51% Approval Rating : A simple majority

It seems to me that for us citizens of these United States to put so much effort and confidence in a political system that only requires a 51% approval rating in order to do much of anything is very foolish. The Republican party is now engaged in a series of primary elections to determine its selected candidate for the office of president whose name will be put on national ballots to allow us citizens to vote for our “favorite” candidate who will subsequently be sworn into this important world position with a required minimum approval rating of only 51% of our electors. That standard of approval doesn’t seem to be very high to me.

Is a 51% Approval Rating Enough?

Would you buy a car that was only expected to work 51% of the time? How would you feel if the organs in your body were only working in an effective coordinated fashion 51% of the time? How much confidence would you have in the quality of the food at your supermarket if only 51% of it was approved as being “safe”? Thousands of cars are taken off of the market when it is discovered that they have some defect in a part that makes them “dangerous” to operate, even though the danger may have only been detected in a “few” incidents. Drugs are taken off the market if their continued use is determined to be dangerous, even from evidence collected from a relatively “small” sample of users.

The action of most juries in these United States will be dismissed unless their decisions represent the unanimous consent of all of the jurors. And even if only one of them objects to the decision of the others or is not willing to support it, the jury is considered to be “hung” and they are dismissed. Yet we are willing to accept the legislative decisions of Congress and the political process for the election of our representatives and government officials and even the legal judgments of our Supreme Court on the basis of a standard of only 51% approval or agreement for what they do.

Behind the 51% Approval Rating, there’s a whole 49% with a different opinion

I think that our nation is too divided and the issues are too important for us to be satisfied with such a minimum standard of approval for what we are doing together in the operation of this country. Congress must at least achieve a level of 66% approval for any legislative decision that it makes over the veto of the President, who is just one person in the powerful process. What about the other 49% of the congressional representatives and the other groups of “minorities” that are not represented in the “majority” that received the approved action that is implemented by a “simple majority”?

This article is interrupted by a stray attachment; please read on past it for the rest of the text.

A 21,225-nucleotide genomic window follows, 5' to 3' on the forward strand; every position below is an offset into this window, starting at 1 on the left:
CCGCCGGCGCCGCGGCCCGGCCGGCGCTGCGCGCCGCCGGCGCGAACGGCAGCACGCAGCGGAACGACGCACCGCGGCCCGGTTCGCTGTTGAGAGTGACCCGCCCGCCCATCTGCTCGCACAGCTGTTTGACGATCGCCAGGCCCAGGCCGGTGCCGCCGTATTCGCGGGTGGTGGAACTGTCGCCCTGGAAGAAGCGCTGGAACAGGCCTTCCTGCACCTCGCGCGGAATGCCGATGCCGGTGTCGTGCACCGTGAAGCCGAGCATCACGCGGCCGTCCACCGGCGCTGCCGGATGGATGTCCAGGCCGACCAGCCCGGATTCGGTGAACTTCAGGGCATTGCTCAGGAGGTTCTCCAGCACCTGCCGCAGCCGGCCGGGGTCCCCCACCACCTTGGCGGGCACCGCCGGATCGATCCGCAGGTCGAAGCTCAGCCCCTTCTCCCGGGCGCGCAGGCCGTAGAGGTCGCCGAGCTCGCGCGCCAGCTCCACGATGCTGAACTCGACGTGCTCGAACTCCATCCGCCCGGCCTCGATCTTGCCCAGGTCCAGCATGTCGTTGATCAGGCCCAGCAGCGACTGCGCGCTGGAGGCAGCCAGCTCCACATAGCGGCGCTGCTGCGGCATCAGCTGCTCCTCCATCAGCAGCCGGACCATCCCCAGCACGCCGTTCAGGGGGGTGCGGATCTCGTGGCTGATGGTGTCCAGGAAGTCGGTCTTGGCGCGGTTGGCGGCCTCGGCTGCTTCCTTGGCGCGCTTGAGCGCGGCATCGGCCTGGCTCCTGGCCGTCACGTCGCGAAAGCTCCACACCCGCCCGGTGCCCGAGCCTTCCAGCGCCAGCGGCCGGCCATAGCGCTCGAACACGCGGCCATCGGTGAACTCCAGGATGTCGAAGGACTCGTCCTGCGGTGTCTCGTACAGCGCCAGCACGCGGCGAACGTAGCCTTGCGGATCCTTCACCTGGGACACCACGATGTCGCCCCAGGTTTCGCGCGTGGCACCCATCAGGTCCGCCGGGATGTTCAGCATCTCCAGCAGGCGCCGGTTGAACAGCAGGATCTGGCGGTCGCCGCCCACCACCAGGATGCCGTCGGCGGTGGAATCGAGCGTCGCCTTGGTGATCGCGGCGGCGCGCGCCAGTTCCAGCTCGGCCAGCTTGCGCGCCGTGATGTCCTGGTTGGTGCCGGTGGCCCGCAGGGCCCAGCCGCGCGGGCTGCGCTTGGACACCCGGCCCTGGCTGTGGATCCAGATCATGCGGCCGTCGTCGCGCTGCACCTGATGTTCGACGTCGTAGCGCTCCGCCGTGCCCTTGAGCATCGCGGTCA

What do you think of this matter? How serious are the consequences for the legislative decisions that are made with such a minimum 51% approval rating standard? How can we raise our standards for the approval of what we are seeking to do together in this country? Let’s talk about this.


51% Approval Rating : A simple majority — 2 Comments

  1. The presidential election was decided by less than 51% of the major electoral votes states. So a small portion of the population of the United States seams to have decided who would lead the country for the next four years. If and when they change the presidential elections to a percentage of the popular vote we will never get past the 51% control of the government. It seams to me that the president is slowly negating the power of congress by “exective orders” and thereby securing total power to do whatever he wants and create his own agenda. Dick

  2. This is an old post; but, according to the results of our latest election, the problem is still with us. President elect Trump and his team indicate that he wants to be President for all of the people of these U. States, indicating that it is time for all of our citizens to come together in a unified way to fix our problems and to preserve the American dream for our citizens and immigrants. But there are even some early signs among our politicians and people that indicate that there is considerable number of them who are not interested in doing this. So although Donald Trump won enough votes in certain specific areas of the country to enable the Electoral College to make him our elected President, the agenda that Hillary Clinton promoted among other citizens in these States won the “popular” vote of the majority of those who voted. And although some representatives in the House and senators in the Senate have been retained and others have been replaced, some of the authoritative leaders of the “opposition” are still in positions where they can hamper any efforts for political action that is contrary to their agendas and that of their constituents. So President elect Trump and the American people are probably going to be facing more “gridlock” in our political procedures to manage the civic business of these States. I don’t know that there is any simple way to achieve “unity” in this process apart from a real revision in the priorities for what is basically important and “right” for the good of all Americans. And then the people would have to make these revised priorities known to the appropriate officials in Congress to enable US to “fix” the problems that confront these States. How can this be done? Let’s talk some more about this.

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